Liberty Chapter

Lorem ipsum dolor sit amet, consectetur adipiscing elit. Donec lectus mi, dictum ac ipsum quis, malesu ada auctor justo. Donec fringilla lobortis sodales.

Chapter News

Thanks to a five-year, $27 million government grant from a United States Army Research Laboratory program that seeks to advance robotic technology, researchers from the University of Pennsylvania will develop a team of autonomous, specialized and resilient robots for the United States military.

One of the researchers for this project, Electrical and Systems Engineering Chair George Pappas, says that this research is unique because its focus will be on specialized teams of robots, instead of individual robots.

These robots will also be able to learn from one another in unknown environments.

During ASIS 2017, Sharp Electronics' Sharp INTELLOS Automated Unmanned Ground Vehicle (A-UGV) was named “New Product of the Year for Outdoor Perimeter Protection” by Security Today magazine, and the A-UGV also received the “Security Solutions Award for Security Monitoring” by Security Sales & Integration.

These industry honors come a year after the Sharp INTELLOS A-UGV officially launched during ASIS International 2016.

Being that personnel are still responsible for manually loading and unloading cargo from an air vehicle for cargo missions today, the U.S. Navy has tasked RE2 Robotics with developing an Autonomous Robotic Cargo Handling (ARCH) system.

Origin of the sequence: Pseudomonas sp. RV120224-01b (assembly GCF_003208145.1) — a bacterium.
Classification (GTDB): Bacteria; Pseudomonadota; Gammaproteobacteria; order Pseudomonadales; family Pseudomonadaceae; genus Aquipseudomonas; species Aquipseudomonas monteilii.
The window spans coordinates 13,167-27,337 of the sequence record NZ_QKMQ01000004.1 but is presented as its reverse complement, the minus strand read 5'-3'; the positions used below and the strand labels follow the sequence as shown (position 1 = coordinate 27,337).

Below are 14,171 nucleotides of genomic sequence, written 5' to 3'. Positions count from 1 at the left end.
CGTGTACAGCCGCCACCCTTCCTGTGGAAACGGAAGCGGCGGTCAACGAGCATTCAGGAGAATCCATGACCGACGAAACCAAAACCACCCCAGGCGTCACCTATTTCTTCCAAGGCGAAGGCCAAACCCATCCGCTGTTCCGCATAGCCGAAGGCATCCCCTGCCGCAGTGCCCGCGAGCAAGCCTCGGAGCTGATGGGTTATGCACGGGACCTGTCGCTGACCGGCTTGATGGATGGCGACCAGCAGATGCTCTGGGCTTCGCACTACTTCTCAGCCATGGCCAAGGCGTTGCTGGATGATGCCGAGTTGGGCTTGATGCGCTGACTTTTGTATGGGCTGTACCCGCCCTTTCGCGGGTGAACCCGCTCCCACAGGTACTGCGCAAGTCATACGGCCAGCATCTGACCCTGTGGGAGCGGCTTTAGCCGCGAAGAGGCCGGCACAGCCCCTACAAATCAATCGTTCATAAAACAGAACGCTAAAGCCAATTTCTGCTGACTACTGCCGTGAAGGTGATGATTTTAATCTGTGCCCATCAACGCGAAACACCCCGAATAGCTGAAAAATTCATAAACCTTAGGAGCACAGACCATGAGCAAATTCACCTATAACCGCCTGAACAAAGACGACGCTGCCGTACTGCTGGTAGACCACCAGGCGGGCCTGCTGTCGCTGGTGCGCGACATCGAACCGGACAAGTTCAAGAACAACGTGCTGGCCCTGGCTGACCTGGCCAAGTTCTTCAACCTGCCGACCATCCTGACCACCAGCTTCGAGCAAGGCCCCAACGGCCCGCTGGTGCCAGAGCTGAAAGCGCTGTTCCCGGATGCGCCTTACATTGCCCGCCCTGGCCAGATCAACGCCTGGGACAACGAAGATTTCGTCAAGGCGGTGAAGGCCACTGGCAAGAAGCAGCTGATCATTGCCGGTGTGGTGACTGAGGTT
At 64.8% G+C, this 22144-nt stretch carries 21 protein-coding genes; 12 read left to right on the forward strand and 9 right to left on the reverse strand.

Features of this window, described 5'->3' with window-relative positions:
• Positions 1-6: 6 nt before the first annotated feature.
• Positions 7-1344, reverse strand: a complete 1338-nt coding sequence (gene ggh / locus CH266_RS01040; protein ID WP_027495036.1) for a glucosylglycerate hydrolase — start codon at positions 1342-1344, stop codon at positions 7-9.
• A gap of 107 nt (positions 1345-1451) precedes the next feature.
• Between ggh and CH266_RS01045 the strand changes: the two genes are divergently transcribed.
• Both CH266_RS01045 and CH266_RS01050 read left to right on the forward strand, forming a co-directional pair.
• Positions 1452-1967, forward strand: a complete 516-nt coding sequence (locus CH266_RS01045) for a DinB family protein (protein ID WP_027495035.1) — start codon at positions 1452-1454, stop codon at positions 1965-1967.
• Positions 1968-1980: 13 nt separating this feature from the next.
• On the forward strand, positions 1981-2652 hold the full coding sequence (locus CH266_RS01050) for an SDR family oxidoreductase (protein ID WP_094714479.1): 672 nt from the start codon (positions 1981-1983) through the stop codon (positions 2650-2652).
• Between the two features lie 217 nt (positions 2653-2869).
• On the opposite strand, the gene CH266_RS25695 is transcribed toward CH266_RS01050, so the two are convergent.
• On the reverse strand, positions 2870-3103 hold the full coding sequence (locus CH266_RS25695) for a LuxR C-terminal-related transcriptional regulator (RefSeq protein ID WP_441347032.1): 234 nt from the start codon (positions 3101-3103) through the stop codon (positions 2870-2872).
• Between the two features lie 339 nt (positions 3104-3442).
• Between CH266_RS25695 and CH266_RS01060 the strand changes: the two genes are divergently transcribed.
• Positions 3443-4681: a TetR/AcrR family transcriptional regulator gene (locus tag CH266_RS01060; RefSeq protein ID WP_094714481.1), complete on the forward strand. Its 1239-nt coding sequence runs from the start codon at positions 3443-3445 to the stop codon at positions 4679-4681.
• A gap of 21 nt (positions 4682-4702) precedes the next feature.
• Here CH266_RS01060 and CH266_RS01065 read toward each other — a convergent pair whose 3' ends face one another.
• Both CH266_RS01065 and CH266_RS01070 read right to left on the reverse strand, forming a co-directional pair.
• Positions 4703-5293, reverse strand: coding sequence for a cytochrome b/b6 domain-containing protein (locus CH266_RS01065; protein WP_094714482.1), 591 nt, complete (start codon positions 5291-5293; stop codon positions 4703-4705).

This system will be demonstrated in concurrence with the Autonomous Aerial Cargo Utility System (AACUS) equipped UH-1H Optionally Piloted Aircraft (OPA), which will provide the ability to deliver supplies autonomously.


According to NBC4 Columbus, a UAS was recently used to locate a stolen ATV in Franklin County, Ohio.

auvsi news tile

In an effort to help members of its department fight fires, the Syracuse Fire Department has launched a new UAS program.

According to Fire Capt. Timothy Gleeson, the department expects to use the technology for stubborn fires or on fires in large commercial buildings.

A team of aerospace engineers from the University of Colorado (CU) recently spent the first half of June traveling across the Midwest in search of monster storms.

During this time period, the CU team, which was made up of 16 CU employees and students, encountered a storm on June 8 outside Norris, South Dakota, and used one of its three “TTwistor” UAS to fly through the dark skies to collect data from the storm.

AUVSI Events


The Automated Vehicles Symposium convenes industry, government, and academia...


Show Lawmakers that the Unmanned Systems Industry Matters ...